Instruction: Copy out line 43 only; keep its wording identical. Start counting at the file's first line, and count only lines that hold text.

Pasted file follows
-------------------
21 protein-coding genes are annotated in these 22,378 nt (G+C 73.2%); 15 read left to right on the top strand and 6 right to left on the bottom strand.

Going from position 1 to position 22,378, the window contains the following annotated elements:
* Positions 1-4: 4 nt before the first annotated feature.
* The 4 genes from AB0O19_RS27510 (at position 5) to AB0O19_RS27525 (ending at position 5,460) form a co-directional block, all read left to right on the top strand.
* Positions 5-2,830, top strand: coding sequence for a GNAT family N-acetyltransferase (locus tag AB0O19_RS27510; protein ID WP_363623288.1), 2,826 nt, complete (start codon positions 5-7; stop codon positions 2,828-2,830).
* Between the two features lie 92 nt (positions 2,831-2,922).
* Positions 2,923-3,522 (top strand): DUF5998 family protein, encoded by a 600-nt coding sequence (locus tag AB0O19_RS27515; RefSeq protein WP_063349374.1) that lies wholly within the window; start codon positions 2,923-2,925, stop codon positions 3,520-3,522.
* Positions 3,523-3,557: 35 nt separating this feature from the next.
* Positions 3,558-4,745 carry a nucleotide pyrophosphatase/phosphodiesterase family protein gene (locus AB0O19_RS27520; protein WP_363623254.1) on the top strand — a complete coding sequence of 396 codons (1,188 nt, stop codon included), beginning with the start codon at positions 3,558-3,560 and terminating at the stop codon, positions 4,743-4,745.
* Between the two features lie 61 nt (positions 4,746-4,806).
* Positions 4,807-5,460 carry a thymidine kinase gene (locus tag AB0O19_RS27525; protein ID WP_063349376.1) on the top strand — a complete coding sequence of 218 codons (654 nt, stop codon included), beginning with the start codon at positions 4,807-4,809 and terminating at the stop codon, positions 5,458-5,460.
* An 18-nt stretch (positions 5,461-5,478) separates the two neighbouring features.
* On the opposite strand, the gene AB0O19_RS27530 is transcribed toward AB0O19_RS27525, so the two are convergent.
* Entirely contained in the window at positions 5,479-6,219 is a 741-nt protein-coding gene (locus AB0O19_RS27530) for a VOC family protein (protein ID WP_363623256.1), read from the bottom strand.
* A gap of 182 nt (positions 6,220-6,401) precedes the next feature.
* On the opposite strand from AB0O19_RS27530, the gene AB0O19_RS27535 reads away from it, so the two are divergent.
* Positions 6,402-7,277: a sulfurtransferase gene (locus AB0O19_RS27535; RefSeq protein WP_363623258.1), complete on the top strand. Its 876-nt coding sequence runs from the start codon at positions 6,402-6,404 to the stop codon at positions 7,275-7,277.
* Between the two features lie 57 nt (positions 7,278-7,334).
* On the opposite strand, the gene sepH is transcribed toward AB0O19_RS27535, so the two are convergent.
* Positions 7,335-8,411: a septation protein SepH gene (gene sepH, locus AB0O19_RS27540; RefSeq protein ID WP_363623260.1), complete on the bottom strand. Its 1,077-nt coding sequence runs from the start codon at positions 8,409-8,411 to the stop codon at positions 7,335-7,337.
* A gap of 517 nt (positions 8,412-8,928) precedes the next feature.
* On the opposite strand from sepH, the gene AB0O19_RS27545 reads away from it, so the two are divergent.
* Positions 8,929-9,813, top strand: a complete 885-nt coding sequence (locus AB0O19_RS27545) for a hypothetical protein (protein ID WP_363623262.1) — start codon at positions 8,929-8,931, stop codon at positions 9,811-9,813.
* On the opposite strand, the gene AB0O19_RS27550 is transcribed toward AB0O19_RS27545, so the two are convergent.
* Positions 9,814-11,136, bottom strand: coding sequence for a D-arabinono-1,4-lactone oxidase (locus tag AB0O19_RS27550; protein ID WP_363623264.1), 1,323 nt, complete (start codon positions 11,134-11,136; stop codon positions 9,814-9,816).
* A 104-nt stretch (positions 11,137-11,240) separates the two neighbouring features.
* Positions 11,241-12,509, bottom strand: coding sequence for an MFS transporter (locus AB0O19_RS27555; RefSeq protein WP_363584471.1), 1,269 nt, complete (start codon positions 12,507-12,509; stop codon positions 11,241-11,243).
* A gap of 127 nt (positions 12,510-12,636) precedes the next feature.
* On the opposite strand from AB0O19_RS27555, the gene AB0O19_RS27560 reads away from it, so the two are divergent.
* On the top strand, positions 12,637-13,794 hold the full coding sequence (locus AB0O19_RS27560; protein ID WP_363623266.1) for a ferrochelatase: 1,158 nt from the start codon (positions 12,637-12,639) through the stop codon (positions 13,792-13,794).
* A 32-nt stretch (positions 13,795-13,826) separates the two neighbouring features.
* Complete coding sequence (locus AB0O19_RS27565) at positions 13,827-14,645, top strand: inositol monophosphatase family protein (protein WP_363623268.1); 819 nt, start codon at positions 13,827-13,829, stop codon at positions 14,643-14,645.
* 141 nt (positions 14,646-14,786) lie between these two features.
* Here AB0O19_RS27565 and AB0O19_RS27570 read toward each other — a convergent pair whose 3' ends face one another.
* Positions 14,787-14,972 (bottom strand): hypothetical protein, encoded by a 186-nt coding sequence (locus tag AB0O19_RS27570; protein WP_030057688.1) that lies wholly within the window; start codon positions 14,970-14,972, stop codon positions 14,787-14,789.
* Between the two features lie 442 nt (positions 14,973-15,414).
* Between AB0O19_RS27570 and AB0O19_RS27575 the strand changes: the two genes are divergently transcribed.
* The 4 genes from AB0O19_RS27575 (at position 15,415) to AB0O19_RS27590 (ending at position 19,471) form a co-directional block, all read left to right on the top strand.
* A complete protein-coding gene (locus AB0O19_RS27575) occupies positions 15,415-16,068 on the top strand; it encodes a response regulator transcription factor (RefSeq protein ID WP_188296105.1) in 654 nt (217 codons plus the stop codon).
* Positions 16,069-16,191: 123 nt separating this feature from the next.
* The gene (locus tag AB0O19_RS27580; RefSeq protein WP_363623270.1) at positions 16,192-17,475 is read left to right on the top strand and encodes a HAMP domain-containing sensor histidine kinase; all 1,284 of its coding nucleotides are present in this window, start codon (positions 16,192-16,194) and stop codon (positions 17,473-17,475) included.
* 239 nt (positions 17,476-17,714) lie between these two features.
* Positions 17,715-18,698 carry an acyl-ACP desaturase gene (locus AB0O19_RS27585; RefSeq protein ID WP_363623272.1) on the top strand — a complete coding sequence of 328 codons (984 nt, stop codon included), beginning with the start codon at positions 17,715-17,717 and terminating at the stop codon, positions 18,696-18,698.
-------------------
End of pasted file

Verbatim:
* Positions 17,715-18,698 carry an acyl-ACP desaturase gene (locus AB0O19_RS27585; RefSeq protein ID WP_363623272.1) on the top strand — a complete coding sequence of 328 codons (984 nt, stop codon included), beginning with the start codon at positions 17,715-17,717 and terminating at the stop codon, positions 18,696-18,698.